Lectionary Poetry – 17th Sunday After Pentecost (Year A)

With the dawn of a new church year, we have launched a new feature on our website, a weekly post of poetry that resonates with the lectionary readings for that week (Revised Common Lectionary).


*** Revised Common Lectionary ***

Lectionary Reading:
Philippians 1:21-30



Francis Quarles

I am in a strait between two, having a desire to be dissolved, and to be with Christ.

What meant our carefull parents so to wear,
And lavish out their ill expended houres,
To purchase for us large possessions here,
Which (though unpurchas’d) are too truly ours?
What meant they, ah what meant they to indure
Such loads of needlesse labour, to procure
And make that thing our own, which was our own too sure.

What mean these liv’ries and possessive keyes?
What mean these bargains, and these needlesse sales?
What need these jealous, these suspitious wayes
Of law-divis’d, and law-dissolv’d entails?
No need to sweat for gold, wherewith to buy
Estates of high-priz’d land; no need to tie
Earth to their heirs, were they but clogg’d with earth as I.

O were their souls but clogg’d with earth as I,
They would not purchase with so salt an itch;
They would not take of almes, what now they buy;
Nor call him happy, whom the world counts rich:
They would not take such pains, project and prog,
To charge their shoulders with so great a log:
Who hath the greater lands, hath but the greater clog.

I cannot do an act which earth disdains not;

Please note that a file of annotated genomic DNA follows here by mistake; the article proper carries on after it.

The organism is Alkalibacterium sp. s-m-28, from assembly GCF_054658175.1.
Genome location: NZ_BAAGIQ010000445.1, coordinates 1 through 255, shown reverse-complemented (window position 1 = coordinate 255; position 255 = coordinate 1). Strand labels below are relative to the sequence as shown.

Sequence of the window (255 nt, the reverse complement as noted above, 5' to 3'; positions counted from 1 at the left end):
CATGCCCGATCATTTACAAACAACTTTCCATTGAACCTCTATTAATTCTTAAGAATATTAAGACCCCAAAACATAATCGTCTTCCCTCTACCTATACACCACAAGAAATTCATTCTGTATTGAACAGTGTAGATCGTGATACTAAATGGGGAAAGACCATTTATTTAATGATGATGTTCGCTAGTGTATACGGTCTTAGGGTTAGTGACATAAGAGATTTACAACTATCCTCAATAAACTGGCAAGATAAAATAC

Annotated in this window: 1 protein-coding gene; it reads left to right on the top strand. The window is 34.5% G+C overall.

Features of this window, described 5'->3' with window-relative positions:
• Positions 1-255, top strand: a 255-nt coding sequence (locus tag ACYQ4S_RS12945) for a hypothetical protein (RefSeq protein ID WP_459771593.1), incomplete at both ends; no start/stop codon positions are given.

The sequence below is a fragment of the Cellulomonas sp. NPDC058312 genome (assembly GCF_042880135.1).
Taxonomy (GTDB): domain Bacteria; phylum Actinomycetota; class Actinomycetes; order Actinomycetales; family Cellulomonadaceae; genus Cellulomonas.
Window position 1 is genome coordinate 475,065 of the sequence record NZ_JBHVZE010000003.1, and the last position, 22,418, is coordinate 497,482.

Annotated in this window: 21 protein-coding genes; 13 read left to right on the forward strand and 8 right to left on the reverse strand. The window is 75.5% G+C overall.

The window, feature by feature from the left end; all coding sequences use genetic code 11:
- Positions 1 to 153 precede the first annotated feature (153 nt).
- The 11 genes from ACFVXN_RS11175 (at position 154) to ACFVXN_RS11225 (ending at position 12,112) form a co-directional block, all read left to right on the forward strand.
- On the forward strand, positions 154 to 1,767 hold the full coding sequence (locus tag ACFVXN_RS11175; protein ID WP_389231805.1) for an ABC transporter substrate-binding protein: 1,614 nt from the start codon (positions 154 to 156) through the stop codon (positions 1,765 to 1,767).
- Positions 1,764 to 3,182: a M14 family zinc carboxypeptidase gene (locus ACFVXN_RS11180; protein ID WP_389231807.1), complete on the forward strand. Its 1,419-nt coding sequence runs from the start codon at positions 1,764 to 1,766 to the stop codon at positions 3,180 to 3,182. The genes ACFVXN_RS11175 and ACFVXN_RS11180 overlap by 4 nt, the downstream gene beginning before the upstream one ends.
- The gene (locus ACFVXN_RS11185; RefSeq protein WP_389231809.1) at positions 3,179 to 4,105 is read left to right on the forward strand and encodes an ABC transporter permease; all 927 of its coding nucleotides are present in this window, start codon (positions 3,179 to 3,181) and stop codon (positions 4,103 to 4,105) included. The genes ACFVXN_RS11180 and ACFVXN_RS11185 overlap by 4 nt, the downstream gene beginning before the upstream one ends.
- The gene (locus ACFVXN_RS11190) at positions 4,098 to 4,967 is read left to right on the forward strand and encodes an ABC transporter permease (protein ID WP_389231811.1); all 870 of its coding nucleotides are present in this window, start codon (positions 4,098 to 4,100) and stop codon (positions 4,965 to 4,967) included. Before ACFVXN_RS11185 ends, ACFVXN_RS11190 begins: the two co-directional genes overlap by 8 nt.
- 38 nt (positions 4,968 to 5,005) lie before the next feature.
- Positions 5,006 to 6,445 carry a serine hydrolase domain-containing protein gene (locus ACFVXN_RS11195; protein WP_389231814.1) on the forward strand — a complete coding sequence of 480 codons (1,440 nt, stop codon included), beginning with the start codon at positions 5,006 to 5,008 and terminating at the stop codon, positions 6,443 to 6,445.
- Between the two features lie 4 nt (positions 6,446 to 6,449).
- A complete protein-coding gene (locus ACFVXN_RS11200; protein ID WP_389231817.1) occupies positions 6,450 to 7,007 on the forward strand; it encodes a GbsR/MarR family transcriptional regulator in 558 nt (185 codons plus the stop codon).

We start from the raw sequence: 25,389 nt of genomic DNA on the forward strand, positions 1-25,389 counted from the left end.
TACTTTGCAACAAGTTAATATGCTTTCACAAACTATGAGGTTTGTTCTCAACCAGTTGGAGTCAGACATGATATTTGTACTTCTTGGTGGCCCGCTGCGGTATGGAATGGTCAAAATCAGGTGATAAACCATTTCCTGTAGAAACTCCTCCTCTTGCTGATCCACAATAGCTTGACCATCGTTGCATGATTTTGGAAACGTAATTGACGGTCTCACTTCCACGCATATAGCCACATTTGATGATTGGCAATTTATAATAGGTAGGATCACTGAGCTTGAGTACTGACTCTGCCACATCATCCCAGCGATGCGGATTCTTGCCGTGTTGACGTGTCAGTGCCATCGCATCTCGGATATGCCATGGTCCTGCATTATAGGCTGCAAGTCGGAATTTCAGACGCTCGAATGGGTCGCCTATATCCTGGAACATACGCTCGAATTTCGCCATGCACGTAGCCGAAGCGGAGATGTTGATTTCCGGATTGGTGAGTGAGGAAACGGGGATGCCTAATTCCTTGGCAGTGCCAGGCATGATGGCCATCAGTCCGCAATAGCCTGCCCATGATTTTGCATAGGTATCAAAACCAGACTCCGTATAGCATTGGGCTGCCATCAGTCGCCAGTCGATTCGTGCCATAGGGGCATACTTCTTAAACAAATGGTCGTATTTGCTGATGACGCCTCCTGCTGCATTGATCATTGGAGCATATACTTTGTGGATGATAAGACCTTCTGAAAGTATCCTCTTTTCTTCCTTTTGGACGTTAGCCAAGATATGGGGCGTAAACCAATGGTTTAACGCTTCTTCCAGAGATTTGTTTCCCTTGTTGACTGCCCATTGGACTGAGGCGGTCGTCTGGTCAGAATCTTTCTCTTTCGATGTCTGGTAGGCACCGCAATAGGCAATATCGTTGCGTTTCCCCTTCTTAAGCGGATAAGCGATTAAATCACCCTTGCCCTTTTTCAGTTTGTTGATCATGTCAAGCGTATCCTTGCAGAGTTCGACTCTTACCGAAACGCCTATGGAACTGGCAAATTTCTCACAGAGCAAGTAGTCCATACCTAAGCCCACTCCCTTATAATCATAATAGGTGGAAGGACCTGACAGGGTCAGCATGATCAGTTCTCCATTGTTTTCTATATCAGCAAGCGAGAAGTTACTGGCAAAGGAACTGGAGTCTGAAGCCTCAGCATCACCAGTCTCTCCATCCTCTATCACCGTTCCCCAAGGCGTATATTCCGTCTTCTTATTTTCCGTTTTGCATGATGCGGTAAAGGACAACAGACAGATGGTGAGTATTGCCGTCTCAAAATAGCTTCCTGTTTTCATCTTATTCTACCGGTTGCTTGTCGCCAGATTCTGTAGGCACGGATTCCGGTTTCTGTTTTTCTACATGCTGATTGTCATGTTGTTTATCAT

I cannot think a thought which earth corrupts not;
I cannot speak a word which earth profanes not;
I cannot make a vow earth interrupts not:
If I but offer up an early grone,
Or spread my wings to Heav’ns long-long’d for throne,
She darkens my complaints, and drags my offering down.

E’en like the hawk, (whose keepers wary hands
Have made a prisner to her wethring stock)
Forgetting quite the pow’r of her fast bands,
Makes a rank bate from her forsaken block,
But her too faithfull leash doth soon restrain
Her broken flight, attempted oft in vain;
It gives her loyns a twitch, and tugs her back again.

So, when my soul directs her better eye
To Heav’ns bright Pallace (where my treasure lies)
I spread my willing wings, but cannot fly,
Earth hales me down, I cannot, cannot rise:
When I but strive to mount the least degree,
Earth gives a jerk, and foils me on my knee;
Lord, how my soul is rackt betwixt the world and thee!

Great God, I spread my feeble wings in vain;
In vain I offer my extended hands:
I cannot mount till thou unlink my chain;
I cannot come till thou release my bands:
Which if thou please to break, and then supply
My wings with spirit, th’ Eagle shall not sly
A pitch that’s half so fair, nor half so swift as I.

*** This poem is in the public domain,
  and may be read in a live-streamed worship service.



To Die is Gain
Tania Runyan


Even when she found herself
curled up on the deck of a ship



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